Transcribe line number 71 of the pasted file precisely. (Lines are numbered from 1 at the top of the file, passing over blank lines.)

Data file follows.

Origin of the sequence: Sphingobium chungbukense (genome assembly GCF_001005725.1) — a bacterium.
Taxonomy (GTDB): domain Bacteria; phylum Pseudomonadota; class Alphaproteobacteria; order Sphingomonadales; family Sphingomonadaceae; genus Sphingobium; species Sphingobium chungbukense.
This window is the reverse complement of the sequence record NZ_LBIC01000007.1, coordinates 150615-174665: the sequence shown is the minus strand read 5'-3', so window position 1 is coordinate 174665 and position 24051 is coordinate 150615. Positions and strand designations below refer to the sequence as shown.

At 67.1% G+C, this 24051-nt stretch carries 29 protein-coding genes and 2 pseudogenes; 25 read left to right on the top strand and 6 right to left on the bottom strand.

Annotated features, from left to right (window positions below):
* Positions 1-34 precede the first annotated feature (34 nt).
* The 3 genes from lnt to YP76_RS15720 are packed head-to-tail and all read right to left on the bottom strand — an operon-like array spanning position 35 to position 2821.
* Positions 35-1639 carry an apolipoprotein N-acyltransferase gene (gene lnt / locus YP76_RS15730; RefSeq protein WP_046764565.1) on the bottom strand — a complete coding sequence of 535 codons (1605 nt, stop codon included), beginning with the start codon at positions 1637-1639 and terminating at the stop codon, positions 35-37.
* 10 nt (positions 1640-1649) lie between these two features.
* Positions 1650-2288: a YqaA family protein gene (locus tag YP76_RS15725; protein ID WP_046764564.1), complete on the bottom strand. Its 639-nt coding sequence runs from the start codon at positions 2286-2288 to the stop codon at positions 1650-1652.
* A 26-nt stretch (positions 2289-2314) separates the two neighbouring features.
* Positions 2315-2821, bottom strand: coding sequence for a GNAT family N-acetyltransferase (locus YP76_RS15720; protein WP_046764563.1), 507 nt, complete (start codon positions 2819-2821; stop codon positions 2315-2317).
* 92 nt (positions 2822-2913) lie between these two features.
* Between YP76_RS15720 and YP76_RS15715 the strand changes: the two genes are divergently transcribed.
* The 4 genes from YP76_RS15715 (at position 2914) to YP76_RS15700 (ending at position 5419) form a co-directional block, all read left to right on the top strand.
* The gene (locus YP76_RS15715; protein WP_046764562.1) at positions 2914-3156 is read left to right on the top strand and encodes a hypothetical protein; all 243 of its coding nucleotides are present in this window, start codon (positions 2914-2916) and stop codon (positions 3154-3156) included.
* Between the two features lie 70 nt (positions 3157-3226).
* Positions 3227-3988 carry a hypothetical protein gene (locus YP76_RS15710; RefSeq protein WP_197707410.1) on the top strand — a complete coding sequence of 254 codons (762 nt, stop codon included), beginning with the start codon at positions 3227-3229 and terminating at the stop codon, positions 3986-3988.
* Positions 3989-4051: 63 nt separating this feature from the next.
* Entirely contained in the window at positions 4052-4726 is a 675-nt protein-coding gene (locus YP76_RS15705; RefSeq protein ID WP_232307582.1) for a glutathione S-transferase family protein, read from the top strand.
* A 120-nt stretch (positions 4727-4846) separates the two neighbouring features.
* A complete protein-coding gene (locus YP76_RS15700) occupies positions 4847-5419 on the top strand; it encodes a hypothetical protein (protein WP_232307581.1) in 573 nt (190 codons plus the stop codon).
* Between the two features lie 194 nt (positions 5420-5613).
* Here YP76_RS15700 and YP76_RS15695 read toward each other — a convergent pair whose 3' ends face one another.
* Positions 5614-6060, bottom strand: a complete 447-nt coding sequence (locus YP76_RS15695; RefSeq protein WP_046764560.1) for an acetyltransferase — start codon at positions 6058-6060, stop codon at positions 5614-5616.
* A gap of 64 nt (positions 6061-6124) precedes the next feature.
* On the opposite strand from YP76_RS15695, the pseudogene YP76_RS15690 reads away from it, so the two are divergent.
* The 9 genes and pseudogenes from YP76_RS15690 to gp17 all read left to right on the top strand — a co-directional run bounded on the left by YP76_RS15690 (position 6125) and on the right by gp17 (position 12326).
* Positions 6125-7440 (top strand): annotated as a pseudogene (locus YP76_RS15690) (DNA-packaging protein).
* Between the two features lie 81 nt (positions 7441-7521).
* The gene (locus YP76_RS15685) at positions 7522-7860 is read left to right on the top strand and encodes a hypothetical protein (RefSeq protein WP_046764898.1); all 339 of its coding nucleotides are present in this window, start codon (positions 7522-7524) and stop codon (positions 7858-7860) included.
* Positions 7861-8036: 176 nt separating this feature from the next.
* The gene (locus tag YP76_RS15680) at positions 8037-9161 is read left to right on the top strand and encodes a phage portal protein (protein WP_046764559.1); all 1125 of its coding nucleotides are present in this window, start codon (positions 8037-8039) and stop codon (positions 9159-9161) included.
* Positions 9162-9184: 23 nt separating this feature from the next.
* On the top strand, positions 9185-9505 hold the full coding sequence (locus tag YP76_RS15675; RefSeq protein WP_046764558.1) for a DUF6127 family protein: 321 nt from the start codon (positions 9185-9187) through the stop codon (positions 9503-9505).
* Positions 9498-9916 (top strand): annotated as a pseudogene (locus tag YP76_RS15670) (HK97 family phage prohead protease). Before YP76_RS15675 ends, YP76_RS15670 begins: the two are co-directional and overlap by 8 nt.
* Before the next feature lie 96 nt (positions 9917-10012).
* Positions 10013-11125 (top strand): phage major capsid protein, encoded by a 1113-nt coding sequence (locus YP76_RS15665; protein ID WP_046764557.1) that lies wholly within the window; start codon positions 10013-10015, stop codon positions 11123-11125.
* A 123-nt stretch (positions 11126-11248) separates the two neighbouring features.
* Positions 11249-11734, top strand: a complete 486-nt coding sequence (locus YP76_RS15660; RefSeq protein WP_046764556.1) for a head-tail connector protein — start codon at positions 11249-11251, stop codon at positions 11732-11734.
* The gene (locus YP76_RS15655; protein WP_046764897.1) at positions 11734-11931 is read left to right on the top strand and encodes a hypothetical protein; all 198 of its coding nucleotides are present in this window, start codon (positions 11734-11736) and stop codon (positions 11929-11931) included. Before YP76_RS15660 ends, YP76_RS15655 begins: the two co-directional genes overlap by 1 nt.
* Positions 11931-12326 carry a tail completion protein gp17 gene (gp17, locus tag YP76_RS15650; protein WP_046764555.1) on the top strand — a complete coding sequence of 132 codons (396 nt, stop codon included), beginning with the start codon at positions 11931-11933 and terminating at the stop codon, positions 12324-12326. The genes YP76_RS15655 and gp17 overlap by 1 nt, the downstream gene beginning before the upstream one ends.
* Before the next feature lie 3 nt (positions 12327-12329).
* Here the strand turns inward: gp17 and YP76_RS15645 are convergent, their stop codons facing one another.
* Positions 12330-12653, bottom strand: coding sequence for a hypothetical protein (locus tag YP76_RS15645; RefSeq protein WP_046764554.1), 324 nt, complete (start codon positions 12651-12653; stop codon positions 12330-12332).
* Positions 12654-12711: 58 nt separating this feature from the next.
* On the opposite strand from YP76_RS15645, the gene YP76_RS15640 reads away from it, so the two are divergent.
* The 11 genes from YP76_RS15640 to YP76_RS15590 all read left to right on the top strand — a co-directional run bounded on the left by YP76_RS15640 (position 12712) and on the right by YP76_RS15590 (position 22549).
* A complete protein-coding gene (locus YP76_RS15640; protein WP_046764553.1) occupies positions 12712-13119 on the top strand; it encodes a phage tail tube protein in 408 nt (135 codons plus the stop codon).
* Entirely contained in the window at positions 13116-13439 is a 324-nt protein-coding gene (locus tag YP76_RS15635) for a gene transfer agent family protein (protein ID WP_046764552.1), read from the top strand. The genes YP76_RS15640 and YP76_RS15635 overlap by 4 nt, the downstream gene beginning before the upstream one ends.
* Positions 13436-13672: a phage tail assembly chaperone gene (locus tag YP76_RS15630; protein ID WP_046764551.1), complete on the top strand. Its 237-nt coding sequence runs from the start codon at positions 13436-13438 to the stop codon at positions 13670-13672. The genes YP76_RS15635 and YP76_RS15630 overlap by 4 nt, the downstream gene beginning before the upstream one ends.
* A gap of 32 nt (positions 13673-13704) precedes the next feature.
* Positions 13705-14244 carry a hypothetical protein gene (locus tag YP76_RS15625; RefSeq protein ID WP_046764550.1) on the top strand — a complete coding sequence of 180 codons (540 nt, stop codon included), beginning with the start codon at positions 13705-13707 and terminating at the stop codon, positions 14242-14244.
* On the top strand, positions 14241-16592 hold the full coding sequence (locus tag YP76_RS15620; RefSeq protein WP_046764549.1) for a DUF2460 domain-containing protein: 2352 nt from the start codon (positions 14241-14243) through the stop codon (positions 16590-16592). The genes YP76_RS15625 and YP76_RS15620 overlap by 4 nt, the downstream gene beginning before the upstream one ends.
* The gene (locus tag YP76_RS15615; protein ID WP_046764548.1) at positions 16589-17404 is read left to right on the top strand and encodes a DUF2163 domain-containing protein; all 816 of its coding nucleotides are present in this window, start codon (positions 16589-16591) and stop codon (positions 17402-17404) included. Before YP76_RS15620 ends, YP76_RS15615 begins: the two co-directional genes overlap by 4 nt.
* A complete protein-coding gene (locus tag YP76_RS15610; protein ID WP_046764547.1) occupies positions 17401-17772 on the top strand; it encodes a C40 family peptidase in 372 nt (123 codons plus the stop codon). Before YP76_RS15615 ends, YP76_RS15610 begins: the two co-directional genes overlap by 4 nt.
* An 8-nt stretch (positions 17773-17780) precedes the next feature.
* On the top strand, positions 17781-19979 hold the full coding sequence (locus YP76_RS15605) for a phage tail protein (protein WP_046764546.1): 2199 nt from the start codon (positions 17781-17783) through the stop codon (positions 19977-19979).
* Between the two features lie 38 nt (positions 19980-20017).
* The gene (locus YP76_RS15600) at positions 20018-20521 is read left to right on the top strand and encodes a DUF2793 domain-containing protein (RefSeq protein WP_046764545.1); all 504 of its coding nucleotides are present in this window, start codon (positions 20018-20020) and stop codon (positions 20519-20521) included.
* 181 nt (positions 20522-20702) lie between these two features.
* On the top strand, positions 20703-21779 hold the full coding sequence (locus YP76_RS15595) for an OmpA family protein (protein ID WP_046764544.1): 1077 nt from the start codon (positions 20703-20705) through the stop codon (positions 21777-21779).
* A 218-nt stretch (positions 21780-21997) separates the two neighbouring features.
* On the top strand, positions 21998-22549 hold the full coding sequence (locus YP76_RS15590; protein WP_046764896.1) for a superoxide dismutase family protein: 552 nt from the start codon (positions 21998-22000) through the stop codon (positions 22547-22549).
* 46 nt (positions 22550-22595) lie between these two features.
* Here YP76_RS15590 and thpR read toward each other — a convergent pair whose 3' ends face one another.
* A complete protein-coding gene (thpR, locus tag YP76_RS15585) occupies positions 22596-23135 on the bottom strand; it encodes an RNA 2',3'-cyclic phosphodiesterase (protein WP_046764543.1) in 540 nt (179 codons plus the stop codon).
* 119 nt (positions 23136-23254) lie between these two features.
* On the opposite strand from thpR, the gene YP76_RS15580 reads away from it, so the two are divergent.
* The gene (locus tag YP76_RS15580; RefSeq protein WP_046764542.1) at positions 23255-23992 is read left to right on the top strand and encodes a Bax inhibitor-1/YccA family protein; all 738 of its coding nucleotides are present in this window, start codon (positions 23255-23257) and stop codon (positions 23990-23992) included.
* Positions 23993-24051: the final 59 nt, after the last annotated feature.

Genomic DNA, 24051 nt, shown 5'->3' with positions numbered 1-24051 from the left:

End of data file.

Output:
* Positions 23993-24051: the final 59 nt, after the last annotated feature.